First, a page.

Human thyroid receptor forms tetramers in solution, which dissociate into dimers upon ligand binding

Ana C.M. Figueira, Sandra M.G. Dias, Maria A.M. Santos, James W. Apriletti, John D. Baxter, Paul Webb, Francisco A.R. Neves, Luiz A. Simeoni, Ralff C.J. Ribeiro, Igor Polikarpov

Research output: Contribution to journalArticle

13 Scopus citations

Abstract

Thyroid hormone nuclear receptors (TRs) bind to DNA and activate transcription as heterodimers with the retinoid X receptor (RXR) or as homodimers or monomers. RXR also binds to DNA and activates transcription as homodimers but can, in addition, self-associate into homotetramers in the absence of ligand and DNA templates. It is thought that homotetramer formation serves to sequester excess RXRs into an inactive pool within the cell. Here, we report systematic studies of the multimeric state of a recombinant human TRβ1 truncation (hTRβ1ΔAB) that encompasses the complete DNA binding domain and ligand binding domain in solution. Native gel electrophoresis, chemical crosslinking, gel filtration, and dynamic light scattering experiments reveal that hTRβ1ΔAB forms a mixture of monomers, dimers, and tetramers. Like RXR, increasing protein concentration shifts the equilibrium between TR multimers toward tetramer formation, whereas binding of cognate thyroid hormone leads to dissociation of tetramers and increased formation of dimers. This work represents the first evidence that apo-hTRβ1 forms homotetramers. The findings raise the possibility that tetramer formation provides an additional, and previously unsuspected, level of control of TR activity and that the capacity for homotetramer formation may be more widespread in the nuclear receptor family than previously thought.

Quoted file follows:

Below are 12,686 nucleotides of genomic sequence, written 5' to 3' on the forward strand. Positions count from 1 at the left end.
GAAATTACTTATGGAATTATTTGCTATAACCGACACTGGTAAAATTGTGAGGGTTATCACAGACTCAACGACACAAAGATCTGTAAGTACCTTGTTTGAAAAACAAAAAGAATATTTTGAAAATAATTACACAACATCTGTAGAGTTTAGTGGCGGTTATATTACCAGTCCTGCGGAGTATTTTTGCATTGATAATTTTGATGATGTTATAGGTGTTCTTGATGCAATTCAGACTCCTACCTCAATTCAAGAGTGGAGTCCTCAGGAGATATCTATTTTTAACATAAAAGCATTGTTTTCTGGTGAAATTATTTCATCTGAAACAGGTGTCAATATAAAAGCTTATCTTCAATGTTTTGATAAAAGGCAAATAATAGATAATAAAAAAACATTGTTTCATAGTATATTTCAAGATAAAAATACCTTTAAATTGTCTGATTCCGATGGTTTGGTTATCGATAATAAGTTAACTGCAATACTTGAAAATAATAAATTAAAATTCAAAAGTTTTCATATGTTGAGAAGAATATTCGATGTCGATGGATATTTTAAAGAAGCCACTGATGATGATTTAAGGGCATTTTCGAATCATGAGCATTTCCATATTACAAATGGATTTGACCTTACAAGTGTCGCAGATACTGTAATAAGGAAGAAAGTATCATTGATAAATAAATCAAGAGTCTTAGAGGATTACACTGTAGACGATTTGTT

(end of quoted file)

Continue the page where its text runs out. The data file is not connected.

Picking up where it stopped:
Original languageEnglish (US)
Pages (from-to)453-462
Number of pages10
JournalCell biochemistry and biophysics
Volume44
Issue number3
DOIs
StatePublished - May 31 2006

Keywords

  • Dissociation
  • Ligand binding
  • Nuclear receptor
  • Oligomerization
  • Tetramerization

ASJC Scopus subject areas

  • Cell Biology
  • Clinical Biochemistry
  • Biophysics
  • Biochemistry

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